Thanks to his mother, Cummings blossomed into a student-athlete Owls fans will most likely come to appreciate. That's because the 6-foot-1, 170-pounder is now recognized as a scholar who just happens to play ball.
"It only takes you one time to really get hurt and basketball is all over with," said Cummings, who plans to major in computer science at Temple.
He carries an unweighted 3.7 grade-point average while taking an advanced-placement statistics course. He also takes honors classes in English, economics, American government, marine science, and the Bible.
His recognition as the nation's 34th-ranked point guard in the Class of 2011 is just as impressive as his course load.
"He is the best on-the-ball defender we ever had," Providence School coach Jim Martin said of the true point guard, who is blessed with superior speed and quickness. "And I will say on the offensive end, he's the best player we've ever had where the other team cannot keep a guy in front of him."
Cummings had an opportunity to play in a big-time basketball conference. His stellar play this summer for Nike Team Florida, an AAU team, attracted late interest from Stanford of the Pac-10 and Atlantic Coast Conference teams Boston College and Miami.
But, by then, Cummings was already leaning heavily toward Temple.
"It mainly was just the tradition of winning," he said of selecting the three-time defending Atlantic Ten champion Owls. "If I would have gone to an ACC school in Miami [or] Boston College, they are at the bottom of the ACC."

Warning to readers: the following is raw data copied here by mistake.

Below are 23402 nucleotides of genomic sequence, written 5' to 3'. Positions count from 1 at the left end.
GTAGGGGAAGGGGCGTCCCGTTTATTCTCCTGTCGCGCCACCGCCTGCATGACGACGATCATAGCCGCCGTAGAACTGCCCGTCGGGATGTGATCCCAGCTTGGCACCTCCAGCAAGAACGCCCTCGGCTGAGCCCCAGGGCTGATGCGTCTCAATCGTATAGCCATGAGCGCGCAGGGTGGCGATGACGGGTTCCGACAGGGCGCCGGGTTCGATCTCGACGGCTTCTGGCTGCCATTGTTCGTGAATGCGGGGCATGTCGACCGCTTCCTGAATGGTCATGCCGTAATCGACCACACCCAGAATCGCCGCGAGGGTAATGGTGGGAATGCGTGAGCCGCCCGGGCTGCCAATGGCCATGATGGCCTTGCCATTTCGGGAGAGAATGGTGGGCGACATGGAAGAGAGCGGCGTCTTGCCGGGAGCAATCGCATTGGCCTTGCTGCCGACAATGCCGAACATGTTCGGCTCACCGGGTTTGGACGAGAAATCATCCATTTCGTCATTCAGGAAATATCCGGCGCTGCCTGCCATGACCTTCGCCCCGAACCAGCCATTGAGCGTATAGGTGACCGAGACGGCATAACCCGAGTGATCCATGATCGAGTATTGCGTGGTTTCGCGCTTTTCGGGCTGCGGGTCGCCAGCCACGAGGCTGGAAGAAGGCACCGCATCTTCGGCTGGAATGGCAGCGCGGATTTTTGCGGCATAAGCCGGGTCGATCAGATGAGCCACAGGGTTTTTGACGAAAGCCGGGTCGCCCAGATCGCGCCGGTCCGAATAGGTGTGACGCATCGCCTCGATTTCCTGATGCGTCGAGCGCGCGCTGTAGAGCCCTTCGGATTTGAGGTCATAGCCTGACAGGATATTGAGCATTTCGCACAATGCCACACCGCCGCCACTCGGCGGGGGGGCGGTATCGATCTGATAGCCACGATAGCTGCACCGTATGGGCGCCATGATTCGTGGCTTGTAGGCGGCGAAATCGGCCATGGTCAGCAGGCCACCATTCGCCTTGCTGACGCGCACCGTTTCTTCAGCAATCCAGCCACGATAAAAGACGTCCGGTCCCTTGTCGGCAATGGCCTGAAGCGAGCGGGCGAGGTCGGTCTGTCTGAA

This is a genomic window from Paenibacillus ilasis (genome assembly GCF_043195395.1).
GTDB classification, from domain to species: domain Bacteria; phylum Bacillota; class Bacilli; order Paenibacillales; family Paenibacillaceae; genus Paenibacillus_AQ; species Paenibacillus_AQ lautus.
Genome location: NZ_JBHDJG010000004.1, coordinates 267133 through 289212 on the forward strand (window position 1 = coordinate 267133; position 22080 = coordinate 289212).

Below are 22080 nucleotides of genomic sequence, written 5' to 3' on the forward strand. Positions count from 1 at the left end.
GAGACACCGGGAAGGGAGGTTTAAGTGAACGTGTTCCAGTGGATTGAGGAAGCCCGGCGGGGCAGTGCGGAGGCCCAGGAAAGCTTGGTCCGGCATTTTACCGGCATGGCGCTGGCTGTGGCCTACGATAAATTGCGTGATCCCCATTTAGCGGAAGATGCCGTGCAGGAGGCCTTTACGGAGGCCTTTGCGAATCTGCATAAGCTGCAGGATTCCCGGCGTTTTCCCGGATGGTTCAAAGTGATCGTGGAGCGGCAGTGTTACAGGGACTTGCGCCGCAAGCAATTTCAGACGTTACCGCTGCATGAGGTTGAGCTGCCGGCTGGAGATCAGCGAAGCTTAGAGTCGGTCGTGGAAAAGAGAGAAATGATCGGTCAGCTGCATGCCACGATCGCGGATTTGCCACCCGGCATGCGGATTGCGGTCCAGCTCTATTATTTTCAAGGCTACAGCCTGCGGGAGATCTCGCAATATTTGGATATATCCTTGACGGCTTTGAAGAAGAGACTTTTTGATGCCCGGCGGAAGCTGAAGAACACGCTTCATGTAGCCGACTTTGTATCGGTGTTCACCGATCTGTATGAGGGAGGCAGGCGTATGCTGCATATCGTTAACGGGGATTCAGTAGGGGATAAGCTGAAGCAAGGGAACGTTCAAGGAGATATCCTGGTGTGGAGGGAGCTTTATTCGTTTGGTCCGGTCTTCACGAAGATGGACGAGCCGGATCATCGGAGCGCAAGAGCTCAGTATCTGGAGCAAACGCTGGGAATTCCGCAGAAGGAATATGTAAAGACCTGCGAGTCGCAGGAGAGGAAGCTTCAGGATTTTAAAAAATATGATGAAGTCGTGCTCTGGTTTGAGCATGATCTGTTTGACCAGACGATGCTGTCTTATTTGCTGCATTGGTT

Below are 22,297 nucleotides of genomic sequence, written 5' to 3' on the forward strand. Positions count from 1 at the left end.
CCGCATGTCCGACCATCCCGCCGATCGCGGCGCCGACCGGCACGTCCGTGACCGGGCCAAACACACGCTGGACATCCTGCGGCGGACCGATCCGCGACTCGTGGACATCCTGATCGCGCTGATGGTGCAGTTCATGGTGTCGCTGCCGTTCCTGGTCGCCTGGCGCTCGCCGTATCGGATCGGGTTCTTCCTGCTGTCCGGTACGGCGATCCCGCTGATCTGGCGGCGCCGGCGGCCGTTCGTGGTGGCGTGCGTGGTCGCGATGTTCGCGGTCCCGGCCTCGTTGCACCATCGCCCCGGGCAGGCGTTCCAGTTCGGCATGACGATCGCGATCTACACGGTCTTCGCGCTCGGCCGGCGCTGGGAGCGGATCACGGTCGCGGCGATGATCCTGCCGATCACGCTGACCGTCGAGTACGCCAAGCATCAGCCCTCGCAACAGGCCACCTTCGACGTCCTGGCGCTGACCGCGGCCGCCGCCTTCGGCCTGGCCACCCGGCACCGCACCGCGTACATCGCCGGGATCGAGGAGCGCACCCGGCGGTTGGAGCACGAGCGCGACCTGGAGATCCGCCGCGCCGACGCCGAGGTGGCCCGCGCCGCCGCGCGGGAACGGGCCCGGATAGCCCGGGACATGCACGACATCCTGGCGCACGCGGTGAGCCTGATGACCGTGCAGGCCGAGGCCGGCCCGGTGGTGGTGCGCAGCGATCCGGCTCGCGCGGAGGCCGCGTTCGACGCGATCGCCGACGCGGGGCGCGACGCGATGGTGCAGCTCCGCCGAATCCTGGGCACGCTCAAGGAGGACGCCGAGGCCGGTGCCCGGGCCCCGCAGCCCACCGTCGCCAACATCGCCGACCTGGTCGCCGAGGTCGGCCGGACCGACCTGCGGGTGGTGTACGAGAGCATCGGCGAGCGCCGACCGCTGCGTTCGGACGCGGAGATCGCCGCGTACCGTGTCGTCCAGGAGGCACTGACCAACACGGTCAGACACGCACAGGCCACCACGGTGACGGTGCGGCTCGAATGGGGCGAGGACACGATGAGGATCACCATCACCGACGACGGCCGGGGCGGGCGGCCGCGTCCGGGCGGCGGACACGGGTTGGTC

At Temple, Cummings will get the chance to showcase his offensive skills. And since the Owls don't have a true point guard, he's projected to play a lot of minutes as a freshman.
"I'll score," Cummings said. "And if I don't score, I'll make plays and contribute and be just as versatile."
Last season, Cummings was asked to run the offense and be a lockdown defender. As a result, he averaged a modest 10 points to go with 6 assists, 3 rebounds, and 3 steals.
But this season, Martin wants him to showcase his ability take the ball to the rim.
Temple was impressed with how Cummings interacted with others on the court.
"Then you find out what kind of student he is," Temple coach Fran Dunphy said. "He's pretty much off the page as a student. Then you meet his family, and you say: 'This is almost too good to be true.' "
Contact staff writer Keith Pompey at 610-313-8029 or email@example.com Follow him on Twitter @pompeysgridlock.